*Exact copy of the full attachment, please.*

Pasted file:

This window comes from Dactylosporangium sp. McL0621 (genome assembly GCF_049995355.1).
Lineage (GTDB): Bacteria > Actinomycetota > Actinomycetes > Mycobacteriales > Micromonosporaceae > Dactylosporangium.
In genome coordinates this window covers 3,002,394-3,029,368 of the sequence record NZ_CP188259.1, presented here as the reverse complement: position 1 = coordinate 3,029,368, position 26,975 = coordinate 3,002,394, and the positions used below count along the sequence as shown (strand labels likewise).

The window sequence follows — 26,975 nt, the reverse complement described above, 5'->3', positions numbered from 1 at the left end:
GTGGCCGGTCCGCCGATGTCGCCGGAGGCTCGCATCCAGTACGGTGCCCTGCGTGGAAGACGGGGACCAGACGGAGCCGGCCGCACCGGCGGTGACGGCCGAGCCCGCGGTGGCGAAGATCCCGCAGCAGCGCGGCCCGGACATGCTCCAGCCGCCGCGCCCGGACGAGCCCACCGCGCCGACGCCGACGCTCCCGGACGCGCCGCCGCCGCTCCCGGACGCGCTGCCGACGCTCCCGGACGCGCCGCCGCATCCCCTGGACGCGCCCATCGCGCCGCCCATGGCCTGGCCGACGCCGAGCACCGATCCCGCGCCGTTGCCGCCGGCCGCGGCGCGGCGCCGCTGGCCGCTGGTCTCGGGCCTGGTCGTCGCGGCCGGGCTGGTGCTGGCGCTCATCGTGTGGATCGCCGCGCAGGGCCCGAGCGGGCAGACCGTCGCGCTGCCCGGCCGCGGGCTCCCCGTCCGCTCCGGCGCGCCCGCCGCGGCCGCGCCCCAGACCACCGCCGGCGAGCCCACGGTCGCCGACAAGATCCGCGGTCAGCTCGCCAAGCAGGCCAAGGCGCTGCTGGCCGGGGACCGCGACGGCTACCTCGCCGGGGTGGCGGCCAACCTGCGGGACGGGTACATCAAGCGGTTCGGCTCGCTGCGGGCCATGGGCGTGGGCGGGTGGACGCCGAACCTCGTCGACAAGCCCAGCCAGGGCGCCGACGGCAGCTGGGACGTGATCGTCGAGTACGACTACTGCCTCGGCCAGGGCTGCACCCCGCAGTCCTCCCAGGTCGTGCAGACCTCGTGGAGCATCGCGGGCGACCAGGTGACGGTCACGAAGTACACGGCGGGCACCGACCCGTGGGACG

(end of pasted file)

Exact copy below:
This window comes from Dactylosporangium sp. McL0621 (genome assembly GCF_049995355.1).
Lineage (GTDB): Bacteria > Actinomycetota > Actinomycetes > Mycobacteriales > Micromonosporaceae > Dactylosporangium.
In genome coordinates this window covers 3,002,394-3,029,368 of the sequence record NZ_CP188259.1, presented here as the reverse complement: position 1 = coordinate 3,029,368, position 26,975 = coordinate 3,002,394, and the positions used below count along the sequence as shown (strand labels likewise).

The window sequence follows — 26,975 nt, the reverse complement described above, 5'->3', positions numbered from 1 at the left end:
GTGGCCGGTCCGCCGATGTCGCCGGAGGCTCGCATCCAGTACGGTGCCCTGCGTGGAAGACGGGGACCAGACGGAGCCGGCCGCACCGGCGGTGACGGCCGAGCCCGCGGTGGCGAAGATCCCGCAGCAGCGCGGCCCGGACATGCTCCAGCCGCCGCGCCCGGACGAGCCCACCGCGCCGACGCCGACGCTCCCGGACGCGCCGCCGCCGCTCCCGGACGCGCTGCCGACGCTCCCGGACGCGCCGCCGCATCCCCTGGACGCGCCCATCGCGCCGCCCATGGCCTGGCCGACGCCGAGCACCGATCCCGCGCCGTTGCCGCCGGCCGCGGCGCGGCGCCGCTGGCCGCTGGTCTCGGGCCTGGTCGTCGCGGCCGGGCTGGTGCTGGCGCTCATCGTGTGGATCGCCGCGCAGGGCCCGAGCGGGCAGACCGTCGCGCTGCCCGGCCGCGGGCTCCCCGTCCGCTCCGGCGCGCCCGCCGCGGCCGCGCCCCAGACCACCGCCGGCGAGCCCACGGTCGCCGACAAGATCCGCGGTCAGCTCGCCAAGCAGGCCAAGGCGCTGCTGGCCGGGGACCGCGACGGCTACCTCGCCGGGGTGGCGGCCAACCTGCGGGACGGGTACATCAAGCGGTTCGGCTCGCTGCGGGCCATGGGCGTGGGCGGGTGGACGCCGAACCTCGTCGACAAGCCCAGCCAGGGCGCCGACGGCAGCTGGGACGTGATCGTCGAGTACGACTACTGCCTCGGCCAGGGCTGCACCCCGCAGTCCTCCCAGGTCGTGCAGACCTCGTGGAGCATCGCGGGCGACCAGGTGACGGTCACGAAGTACACGGCGGGCACCGACCCGTGGGACG